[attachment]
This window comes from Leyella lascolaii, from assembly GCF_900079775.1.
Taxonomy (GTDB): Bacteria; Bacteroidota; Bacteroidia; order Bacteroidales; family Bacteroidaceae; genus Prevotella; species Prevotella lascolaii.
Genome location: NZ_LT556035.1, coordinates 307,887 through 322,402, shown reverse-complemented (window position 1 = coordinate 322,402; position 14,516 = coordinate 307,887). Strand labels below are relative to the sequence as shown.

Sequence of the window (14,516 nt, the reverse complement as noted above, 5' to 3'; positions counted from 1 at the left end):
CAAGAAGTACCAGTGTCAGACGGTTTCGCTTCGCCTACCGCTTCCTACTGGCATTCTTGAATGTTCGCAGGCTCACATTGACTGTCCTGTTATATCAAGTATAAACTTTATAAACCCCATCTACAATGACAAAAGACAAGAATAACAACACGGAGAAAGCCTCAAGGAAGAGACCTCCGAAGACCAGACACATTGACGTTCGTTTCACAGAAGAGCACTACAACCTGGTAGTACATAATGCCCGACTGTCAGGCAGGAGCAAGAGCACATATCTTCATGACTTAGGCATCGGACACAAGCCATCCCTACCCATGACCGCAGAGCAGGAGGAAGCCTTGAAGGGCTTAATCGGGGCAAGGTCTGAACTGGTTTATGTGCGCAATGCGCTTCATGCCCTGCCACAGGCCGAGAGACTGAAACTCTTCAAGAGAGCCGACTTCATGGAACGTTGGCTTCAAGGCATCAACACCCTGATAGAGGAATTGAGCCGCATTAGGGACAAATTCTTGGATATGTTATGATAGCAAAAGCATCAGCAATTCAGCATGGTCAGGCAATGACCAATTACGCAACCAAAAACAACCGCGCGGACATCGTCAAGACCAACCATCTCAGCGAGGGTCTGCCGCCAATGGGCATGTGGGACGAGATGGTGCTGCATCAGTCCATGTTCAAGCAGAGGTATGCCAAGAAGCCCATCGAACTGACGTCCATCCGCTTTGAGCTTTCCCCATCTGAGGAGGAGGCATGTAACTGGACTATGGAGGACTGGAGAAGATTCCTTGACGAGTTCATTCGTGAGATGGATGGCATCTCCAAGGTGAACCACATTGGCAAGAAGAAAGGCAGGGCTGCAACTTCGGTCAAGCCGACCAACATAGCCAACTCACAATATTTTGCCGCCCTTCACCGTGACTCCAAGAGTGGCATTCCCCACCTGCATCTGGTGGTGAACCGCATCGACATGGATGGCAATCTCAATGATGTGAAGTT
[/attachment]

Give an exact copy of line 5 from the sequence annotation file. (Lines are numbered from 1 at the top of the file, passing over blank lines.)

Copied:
CAAGAAGTACCAGTGTCAGACGGTTTCGCTTCGCCTACCGCTTCCTACTGGCATTCTTGAATGTTCGCAGGCTCACATTGACTGTCCTGTTATATCAAGTATAAACTTTATAAACCCCATCTACAATGACAAAAGACAAGAATAACAACACGGAGAAAGCCTCAAGGAAGAGACCTCCGAAGACCAGACACATTGACGTTCGTTTCACAGAAGAGCACTACAACCTGGTAGTACATAATGCCCGACTGTCAGGCAGGAGCAAGAGCACATATCTTCATGACTTAGGCATCGGACACAAGCCATCCCTACCCATGACCGCAGAGCAGGAGGAAGCCTTGAAGGGCTTAATCGGGGCAAGGTCTGAACTGGTTTATGTGCGCAATGCGCTTCATGCCCTGCCACAGGCCGAGAGACTGAAACTCTTCAAGAGAGCCGACTTCATGGAACGTTGGCTTCAAGGCATCAACACCCTGATAGAGGAATTGAGCCGCATTAGGGACAAATTCTTGGATATGTTATGATAGCAAAAGCATCAGCAATTCAGCATGGTCAGGCAATGACCAATTACGCAACCAAAAACAACCGCGCGGACATCGTCAAGACCAACCATCTCAGCGAGGGTCTGCCGCCAATGGGCATGTGGGACGAGATGGTGCTGCATCAGTCCATGTTCAAGCAGAGGTATGCCAAGAAGCCCATCGAACTGACGTCCATCCGCTTTGAGCTTTCCCCATCTGAGGAGGAGGCATGTAACTGGACTATGGAGGACTGGAGAAGATTCCTTGACGAGTTCATTCGTGAGATGGATGGCATCTCCAAGGTGAACCACATTGGCAAGAAGAAAGGCAGGGCTGCAACTTCGGTCAAGCCGACCAACATAGCCAACTCACAATATTTTGCCGCCCTTCACCGTGACTCCAAGAGTGGCATTCCCCACCTGCATCTGGTGGTGAACCGCATCGACATGGATGGCAATCTCAATGATGTGAAGTT